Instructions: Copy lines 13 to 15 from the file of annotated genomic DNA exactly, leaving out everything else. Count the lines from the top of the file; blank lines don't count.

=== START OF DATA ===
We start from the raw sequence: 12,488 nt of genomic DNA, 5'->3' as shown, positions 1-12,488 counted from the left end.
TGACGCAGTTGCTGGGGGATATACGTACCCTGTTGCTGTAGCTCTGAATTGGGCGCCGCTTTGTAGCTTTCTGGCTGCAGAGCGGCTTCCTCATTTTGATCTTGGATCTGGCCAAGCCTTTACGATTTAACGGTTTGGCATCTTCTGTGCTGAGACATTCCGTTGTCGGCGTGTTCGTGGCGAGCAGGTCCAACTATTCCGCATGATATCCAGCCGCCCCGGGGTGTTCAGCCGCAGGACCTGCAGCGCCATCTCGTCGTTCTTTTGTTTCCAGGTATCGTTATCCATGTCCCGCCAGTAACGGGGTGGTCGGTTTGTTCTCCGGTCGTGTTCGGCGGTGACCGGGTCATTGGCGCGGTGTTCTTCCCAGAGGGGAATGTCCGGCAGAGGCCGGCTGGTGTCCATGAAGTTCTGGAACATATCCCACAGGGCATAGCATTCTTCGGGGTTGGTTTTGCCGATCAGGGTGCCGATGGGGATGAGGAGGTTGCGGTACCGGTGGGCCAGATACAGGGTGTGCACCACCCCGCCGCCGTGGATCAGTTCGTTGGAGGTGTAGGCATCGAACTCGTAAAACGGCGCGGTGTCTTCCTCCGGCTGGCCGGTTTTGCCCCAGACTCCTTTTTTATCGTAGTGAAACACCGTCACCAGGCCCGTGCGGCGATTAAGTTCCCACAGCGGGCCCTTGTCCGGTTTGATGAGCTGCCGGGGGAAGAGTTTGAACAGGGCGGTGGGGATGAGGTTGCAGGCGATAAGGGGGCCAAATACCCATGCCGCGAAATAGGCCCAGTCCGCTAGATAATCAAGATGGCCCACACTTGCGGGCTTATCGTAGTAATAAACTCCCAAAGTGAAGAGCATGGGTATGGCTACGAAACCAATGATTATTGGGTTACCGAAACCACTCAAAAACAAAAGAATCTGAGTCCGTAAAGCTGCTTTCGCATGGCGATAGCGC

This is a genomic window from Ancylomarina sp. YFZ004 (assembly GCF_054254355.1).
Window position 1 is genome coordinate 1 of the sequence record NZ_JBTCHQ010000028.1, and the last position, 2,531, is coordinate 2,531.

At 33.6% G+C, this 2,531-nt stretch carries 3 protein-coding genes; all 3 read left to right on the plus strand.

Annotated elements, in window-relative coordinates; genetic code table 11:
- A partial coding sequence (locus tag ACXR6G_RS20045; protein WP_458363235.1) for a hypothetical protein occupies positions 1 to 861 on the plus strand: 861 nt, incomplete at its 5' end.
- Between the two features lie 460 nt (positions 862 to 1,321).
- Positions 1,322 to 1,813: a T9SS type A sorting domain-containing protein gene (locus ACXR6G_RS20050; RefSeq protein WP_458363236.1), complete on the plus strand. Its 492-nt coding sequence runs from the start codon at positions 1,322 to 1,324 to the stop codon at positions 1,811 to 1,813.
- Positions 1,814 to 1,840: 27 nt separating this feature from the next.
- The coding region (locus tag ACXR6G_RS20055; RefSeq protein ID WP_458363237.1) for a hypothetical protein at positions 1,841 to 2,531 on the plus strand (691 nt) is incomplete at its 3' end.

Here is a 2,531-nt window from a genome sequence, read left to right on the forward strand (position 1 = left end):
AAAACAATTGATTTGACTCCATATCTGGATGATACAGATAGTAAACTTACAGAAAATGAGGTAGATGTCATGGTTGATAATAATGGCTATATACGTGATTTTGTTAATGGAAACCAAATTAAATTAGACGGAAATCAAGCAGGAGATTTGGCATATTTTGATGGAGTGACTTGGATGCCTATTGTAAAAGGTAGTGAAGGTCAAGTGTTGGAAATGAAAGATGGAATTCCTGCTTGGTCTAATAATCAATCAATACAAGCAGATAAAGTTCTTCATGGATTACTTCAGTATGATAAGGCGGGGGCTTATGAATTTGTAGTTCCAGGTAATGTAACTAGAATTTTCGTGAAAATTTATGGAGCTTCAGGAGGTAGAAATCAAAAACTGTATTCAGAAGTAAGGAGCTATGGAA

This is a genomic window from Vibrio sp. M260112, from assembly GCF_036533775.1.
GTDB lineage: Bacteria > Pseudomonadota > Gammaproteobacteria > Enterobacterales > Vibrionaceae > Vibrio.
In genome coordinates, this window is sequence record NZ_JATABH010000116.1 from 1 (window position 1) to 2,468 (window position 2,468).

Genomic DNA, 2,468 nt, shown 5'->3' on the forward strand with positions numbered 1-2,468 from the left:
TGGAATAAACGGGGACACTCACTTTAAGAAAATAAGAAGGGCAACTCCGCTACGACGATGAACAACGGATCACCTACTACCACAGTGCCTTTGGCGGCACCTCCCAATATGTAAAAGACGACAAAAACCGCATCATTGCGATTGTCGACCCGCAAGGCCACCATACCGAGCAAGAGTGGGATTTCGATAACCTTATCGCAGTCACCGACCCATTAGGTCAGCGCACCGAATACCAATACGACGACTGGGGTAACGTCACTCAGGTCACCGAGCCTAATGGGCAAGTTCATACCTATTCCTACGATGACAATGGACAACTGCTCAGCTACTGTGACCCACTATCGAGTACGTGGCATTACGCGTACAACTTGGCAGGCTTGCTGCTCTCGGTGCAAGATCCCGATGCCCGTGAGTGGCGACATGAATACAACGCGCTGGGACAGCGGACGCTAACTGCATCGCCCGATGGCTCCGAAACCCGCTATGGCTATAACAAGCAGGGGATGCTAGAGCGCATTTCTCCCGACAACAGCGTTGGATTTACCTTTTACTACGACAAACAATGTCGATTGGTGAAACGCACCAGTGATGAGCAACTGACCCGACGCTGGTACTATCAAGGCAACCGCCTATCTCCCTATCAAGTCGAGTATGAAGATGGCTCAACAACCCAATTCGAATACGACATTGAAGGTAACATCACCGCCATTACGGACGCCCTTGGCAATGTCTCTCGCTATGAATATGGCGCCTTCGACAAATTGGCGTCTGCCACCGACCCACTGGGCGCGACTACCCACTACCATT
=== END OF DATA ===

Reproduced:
AAAACAATTGATTTGACTCCATATCTGGATGATACAGATAGTAAACTTACAGAAAATGAGGTAGATGTCATGGTTGATAATAATGGCTATATACGTGATTTTGTTAATGGAAACCAAATTAAATTAGACGGAAATCAAGCAGGAGATTTGGCATATTTTGATGGAGTGACTTGGATGCCTATTGTAAAAGGTAGTGAAGGTCAAGTGTTGGAAATGAAAGATGGAATTCCTGCTTGGTCTAATAATCAATCAATACAAGCAGATAAAGTTCTTCATGGATTACTTCAGTATGATAAGGCGGGGGCTTATGAATTTGTAGTTCCAGGTAATGTAACTAGAATTTTCGTGAAAATTTATGGAGCTTCAGGAGGTAGAAATCAAAAACTGTATTCAGAAGTAAGGAGCTATGGAA

This is a genomic window from Vibrio sp. M260112, from assembly GCF_036533775.1.
GTDB lineage: Bacteria > Pseudomonadota > Gammaproteobacteria > Enterobacterales > Vibrionaceae > Vibrio.